As a digital analyst, it’s my job to study how technology disrupts business markets and models. As an aspiring social scientist, I also study technology’s impact on culture and behavior. These two worlds are colliding with increasing velocity as each day passes. One of the trends I’ve been following over the last several years is the relationship between TV, smartphones, tablets and PCs.
The Pew Internet and American Life Project recently published a study that found 50% of cellphone owners use their phones while watching TV. Connected viewers are not only driving the rise of Social TV, their activities are opening new windows for real-time multi-screen experiences that require design.
The future of TV is much more than social, it’s a multi-screen experience that takes design. Often, producers, broadcast and movie marketers and brands alike underestimate the role social media plays as consumers watch, share, and interact. Whether its watching movies, TV shows or listening to music, consumers will have at least one-to-two other devices in grasp or within reach. Depending on the device, each screen is used differently and with purpose. As a result, each screen requires the thoughtful development of an engaging or entertaining experience.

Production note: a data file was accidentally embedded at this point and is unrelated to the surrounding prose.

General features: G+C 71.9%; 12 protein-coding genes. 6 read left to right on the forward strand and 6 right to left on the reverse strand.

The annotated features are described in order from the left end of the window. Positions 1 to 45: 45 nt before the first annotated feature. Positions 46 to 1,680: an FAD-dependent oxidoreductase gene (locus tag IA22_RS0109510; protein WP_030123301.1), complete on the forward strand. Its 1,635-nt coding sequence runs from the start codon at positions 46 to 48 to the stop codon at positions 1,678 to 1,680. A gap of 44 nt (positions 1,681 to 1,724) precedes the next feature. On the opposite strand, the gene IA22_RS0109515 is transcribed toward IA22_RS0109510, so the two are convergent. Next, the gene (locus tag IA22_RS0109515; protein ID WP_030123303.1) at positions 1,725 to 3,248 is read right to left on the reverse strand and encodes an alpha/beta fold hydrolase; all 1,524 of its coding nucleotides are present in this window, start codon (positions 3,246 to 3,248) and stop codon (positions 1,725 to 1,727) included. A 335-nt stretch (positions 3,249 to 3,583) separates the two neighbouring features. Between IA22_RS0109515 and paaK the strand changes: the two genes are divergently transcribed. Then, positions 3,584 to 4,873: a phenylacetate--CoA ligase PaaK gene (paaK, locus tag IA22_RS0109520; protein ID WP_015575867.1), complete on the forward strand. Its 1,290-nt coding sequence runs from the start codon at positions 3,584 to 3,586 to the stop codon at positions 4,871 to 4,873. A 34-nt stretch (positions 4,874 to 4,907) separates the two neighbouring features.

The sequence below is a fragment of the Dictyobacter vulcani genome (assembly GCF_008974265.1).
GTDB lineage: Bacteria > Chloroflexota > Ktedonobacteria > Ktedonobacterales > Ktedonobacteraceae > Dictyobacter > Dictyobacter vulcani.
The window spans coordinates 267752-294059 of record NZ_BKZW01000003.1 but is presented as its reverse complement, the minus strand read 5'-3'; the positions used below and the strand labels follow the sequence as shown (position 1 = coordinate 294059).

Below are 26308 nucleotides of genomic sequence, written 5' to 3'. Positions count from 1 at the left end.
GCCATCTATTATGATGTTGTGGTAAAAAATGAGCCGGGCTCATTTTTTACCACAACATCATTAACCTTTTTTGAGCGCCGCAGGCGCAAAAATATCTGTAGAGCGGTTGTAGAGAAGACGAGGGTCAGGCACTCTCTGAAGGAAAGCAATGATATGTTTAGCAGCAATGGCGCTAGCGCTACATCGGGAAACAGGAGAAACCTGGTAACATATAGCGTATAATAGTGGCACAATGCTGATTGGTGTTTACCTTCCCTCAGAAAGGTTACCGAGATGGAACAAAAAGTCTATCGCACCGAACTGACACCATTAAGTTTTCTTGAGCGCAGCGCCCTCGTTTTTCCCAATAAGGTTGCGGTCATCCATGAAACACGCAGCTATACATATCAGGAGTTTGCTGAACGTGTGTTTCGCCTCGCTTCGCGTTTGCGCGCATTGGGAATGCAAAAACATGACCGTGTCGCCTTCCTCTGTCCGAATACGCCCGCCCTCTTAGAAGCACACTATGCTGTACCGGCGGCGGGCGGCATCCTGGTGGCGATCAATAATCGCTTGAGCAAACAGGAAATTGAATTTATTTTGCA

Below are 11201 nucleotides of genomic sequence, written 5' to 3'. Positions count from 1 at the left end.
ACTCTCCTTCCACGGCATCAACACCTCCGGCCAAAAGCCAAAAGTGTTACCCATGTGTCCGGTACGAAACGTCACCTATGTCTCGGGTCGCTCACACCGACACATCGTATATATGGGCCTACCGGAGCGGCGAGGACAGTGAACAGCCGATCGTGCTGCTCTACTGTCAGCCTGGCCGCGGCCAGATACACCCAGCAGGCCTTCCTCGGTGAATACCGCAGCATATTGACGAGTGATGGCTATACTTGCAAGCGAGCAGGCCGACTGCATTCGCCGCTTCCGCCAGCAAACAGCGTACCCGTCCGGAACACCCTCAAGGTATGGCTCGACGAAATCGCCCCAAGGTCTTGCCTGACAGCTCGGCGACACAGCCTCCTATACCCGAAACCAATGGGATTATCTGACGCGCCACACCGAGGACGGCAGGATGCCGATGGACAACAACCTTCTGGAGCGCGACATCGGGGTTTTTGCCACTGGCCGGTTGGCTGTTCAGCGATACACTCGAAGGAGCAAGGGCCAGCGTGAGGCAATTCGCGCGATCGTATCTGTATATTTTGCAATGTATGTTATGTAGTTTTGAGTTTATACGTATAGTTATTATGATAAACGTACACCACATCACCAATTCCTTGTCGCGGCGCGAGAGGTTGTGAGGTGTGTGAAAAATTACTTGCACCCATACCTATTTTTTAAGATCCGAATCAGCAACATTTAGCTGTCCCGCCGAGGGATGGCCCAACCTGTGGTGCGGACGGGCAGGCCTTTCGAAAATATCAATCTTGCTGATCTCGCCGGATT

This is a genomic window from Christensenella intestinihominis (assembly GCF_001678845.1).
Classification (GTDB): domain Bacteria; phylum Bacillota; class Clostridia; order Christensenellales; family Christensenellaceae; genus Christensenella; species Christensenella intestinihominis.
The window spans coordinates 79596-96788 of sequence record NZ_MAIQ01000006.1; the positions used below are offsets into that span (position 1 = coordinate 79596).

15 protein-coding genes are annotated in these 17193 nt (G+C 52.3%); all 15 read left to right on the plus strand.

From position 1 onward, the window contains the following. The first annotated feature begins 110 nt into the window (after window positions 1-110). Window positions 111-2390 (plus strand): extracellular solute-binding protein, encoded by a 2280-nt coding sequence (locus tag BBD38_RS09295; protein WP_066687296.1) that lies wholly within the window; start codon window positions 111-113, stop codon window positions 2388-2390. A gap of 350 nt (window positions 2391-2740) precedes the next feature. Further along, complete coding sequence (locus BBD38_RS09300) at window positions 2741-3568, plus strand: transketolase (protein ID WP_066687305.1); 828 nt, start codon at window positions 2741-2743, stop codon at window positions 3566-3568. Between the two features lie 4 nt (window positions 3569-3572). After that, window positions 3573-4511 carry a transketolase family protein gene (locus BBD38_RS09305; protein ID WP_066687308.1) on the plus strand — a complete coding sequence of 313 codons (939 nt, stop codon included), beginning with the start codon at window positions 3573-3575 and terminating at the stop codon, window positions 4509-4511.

The future of television is much more than social; much in the same way that the future of media is too, more than social. Social is a fabric; it connects the individual nodes that make up the human network. But, social however, is not a means to an end. And, as such, the same is true about the working theories driving Social TV. Understanding the role social plays in how viewers connect with programs and other people is essential to defining the future of television.